2016-10-26 / Editorial

Don’t sit out this election: Exercise your right to vote


Regardless of the outcome, the 2016 presidential election will go down in history. Voters will either break barriers by electing Hillary Clinton as the first female President of the U.S. or elevate businessman/reality TV star Donald Trump, the ultimate outsider.

Rarely has an election campaign rattled the American psyche like this one, with its ramifications and the day-to-day movements of the candidates dominating daily conversations. Never have the two top contenders of the major political parties elicited such strong negative opinions. A Pew Research Center survey earlier this month showed that just a third of registered voters say they are very or fairly satisfied with the choices, while 63 percent say they are unsatisfied.

The Jewish community, however, should not let the negative aspects of the campaign deflect from the importance of what is at stake. Not only are there vital domestic issues, but also the future of American-Israeli relations will be greatly influenced.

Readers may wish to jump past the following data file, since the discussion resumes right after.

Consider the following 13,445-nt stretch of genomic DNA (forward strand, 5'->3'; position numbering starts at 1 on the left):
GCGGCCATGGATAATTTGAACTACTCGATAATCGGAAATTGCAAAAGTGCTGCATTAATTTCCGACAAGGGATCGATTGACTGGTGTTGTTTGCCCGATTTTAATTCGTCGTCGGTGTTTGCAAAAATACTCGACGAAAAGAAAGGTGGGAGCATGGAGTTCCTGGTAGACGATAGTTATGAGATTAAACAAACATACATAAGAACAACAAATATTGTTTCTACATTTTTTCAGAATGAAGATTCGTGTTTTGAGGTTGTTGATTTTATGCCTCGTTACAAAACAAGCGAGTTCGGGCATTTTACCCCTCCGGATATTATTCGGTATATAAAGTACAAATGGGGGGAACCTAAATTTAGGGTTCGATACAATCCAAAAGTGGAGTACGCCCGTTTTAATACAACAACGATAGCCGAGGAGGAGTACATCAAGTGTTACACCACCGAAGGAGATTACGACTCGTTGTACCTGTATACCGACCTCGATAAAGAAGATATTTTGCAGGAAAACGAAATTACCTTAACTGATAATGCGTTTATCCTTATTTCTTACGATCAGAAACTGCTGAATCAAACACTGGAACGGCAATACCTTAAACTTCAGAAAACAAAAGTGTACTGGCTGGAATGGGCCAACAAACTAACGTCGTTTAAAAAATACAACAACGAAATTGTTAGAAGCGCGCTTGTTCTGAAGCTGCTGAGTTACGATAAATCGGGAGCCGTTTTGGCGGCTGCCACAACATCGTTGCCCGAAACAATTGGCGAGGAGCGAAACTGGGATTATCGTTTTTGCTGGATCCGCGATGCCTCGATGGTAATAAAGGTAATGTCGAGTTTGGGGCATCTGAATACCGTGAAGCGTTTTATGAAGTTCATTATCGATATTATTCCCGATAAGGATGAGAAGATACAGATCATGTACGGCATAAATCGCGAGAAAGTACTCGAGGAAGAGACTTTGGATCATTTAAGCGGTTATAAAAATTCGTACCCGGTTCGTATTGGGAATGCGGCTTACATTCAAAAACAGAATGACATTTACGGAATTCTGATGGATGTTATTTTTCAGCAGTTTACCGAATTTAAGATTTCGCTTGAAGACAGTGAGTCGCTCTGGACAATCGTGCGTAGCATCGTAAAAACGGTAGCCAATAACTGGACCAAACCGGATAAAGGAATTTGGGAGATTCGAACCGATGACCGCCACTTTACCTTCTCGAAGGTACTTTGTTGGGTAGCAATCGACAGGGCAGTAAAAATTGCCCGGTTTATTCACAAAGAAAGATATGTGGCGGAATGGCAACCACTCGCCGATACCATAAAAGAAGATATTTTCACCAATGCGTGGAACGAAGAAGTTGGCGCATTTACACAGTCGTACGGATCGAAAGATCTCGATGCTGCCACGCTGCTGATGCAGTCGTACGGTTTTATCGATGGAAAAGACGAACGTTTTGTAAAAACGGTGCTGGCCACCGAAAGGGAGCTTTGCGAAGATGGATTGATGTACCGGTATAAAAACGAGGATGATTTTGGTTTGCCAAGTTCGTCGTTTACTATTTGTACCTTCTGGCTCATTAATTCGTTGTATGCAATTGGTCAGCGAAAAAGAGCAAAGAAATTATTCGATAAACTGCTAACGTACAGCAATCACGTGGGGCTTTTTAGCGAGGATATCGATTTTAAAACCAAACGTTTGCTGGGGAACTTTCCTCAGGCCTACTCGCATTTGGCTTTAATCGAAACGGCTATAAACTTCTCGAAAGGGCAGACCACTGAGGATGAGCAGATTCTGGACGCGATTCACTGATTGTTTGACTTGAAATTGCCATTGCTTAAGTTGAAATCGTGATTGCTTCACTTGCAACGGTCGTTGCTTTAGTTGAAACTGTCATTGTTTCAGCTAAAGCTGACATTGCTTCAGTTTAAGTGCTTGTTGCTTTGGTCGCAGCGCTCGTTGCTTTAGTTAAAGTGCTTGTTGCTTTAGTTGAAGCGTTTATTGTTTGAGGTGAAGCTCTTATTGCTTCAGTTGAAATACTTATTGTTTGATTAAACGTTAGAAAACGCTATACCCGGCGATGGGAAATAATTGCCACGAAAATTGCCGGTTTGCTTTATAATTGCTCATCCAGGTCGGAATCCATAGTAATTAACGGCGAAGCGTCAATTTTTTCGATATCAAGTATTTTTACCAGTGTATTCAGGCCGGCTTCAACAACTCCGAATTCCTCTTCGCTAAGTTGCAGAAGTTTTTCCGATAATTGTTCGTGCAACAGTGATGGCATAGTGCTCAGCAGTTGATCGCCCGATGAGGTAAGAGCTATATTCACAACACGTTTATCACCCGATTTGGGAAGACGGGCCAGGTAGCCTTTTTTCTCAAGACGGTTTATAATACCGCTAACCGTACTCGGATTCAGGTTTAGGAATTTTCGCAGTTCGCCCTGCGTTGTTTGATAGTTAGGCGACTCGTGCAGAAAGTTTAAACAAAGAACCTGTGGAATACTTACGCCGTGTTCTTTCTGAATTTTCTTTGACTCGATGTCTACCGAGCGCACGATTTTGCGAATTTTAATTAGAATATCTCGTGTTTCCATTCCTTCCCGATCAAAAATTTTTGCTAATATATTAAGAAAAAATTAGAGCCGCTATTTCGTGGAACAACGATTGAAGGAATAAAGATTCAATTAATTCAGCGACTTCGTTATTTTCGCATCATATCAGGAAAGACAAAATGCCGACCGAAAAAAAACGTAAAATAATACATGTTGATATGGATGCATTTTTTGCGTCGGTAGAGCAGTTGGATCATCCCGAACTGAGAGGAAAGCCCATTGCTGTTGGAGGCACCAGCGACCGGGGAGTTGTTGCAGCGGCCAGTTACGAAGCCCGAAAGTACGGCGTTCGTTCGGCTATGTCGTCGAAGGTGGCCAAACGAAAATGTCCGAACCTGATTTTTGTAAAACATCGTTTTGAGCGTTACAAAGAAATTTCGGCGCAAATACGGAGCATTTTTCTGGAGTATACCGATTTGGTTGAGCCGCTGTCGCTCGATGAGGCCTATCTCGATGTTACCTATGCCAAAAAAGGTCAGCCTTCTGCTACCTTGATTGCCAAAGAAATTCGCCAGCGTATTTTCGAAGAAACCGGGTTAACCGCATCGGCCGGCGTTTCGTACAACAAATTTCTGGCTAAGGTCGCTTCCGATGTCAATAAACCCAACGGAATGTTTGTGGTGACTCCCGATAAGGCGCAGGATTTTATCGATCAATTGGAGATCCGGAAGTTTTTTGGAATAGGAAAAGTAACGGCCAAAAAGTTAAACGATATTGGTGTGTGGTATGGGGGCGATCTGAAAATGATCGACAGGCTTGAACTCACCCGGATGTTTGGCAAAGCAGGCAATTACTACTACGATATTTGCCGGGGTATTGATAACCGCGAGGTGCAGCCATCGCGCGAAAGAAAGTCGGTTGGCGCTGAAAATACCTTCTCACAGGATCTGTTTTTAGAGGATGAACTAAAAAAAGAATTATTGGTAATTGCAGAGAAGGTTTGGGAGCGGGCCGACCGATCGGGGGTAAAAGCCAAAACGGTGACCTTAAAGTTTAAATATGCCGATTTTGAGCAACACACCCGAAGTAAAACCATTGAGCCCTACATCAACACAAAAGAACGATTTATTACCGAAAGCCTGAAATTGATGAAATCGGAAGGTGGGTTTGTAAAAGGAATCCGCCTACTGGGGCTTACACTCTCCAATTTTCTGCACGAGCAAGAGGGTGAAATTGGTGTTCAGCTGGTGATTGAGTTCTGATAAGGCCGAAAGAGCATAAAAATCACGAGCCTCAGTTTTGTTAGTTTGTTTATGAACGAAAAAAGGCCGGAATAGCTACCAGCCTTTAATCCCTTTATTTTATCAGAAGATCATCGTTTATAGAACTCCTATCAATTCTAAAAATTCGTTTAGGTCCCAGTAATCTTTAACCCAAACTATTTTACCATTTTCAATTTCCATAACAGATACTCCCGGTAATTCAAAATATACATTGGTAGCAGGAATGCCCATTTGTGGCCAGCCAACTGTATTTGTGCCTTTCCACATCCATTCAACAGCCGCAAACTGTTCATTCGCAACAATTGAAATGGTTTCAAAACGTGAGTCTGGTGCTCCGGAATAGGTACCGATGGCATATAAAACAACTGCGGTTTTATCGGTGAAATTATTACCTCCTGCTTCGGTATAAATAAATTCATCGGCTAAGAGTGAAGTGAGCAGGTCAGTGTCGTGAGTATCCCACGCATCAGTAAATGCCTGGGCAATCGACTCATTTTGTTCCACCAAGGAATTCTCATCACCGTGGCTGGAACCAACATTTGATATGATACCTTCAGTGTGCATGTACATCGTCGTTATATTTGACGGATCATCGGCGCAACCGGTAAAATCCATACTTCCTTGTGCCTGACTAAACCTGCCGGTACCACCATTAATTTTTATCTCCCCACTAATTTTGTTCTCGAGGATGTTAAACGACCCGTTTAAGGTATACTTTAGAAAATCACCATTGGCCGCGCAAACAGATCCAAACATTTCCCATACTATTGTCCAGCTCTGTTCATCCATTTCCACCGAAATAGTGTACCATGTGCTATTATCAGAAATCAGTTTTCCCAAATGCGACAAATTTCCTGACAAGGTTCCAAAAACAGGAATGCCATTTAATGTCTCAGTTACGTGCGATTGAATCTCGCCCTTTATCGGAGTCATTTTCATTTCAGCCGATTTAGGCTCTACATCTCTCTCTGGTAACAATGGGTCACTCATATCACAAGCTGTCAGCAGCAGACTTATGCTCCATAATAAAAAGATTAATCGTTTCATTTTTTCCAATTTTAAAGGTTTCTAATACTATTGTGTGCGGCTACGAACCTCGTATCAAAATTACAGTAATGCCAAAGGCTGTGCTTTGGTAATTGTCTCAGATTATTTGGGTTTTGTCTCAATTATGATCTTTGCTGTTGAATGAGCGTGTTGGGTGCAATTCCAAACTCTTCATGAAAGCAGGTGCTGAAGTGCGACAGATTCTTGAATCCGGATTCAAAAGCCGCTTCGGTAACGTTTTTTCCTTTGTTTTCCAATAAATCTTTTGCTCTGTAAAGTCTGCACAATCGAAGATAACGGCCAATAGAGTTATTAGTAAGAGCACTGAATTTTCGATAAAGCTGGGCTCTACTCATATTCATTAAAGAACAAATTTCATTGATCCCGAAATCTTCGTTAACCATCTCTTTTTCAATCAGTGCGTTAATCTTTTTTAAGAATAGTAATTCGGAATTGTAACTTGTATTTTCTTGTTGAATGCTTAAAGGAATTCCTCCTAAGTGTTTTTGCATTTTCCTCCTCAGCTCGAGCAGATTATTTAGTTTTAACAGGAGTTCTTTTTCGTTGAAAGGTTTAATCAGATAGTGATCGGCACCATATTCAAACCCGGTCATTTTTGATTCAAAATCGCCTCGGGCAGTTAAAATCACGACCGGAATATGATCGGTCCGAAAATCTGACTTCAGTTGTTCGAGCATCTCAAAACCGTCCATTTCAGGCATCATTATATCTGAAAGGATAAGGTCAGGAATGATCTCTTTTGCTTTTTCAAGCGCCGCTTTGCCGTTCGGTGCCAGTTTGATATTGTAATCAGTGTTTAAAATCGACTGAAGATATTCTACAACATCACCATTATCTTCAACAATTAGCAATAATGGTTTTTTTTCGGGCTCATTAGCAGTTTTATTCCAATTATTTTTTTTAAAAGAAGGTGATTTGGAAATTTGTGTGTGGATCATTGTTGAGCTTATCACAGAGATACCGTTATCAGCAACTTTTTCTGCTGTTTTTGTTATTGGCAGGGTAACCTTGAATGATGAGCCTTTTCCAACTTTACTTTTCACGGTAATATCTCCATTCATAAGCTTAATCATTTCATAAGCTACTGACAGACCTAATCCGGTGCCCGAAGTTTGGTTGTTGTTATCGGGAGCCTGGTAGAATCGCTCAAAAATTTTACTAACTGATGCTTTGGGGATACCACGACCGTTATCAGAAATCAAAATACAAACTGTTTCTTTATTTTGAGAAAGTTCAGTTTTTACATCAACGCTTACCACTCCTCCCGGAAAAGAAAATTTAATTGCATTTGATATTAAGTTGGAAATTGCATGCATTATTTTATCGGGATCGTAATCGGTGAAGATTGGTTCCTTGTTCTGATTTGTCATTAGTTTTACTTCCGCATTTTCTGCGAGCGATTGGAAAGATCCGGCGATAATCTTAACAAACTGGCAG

In addition, whoever becomes President will have his or her administration influenced by the outcomes of the congressional, state, and local races being conducted across the country. The people in the “down-ballot races” not only will influence current policy; some inevitably will be the leaders of the country in the future.

Traditionally, the Jewish community has voted in higher percentages than the general community. Jews have eagerly participated, perhaps remembering a time in history when Jews had no power and were not allowed to participate in the civic life of the countries in which they lived.

We should also remember the struggles many of our fellow Americans have undergone in order to participate in the electoral process. It was a long time coming before women and certain minorities were given the right to vote. Those hard-won achievements should not be forgotten.

Let us hope that the American Jewish tradition of going to the polls continues to be strong on Nov. 8. So much is at stake for our future. 

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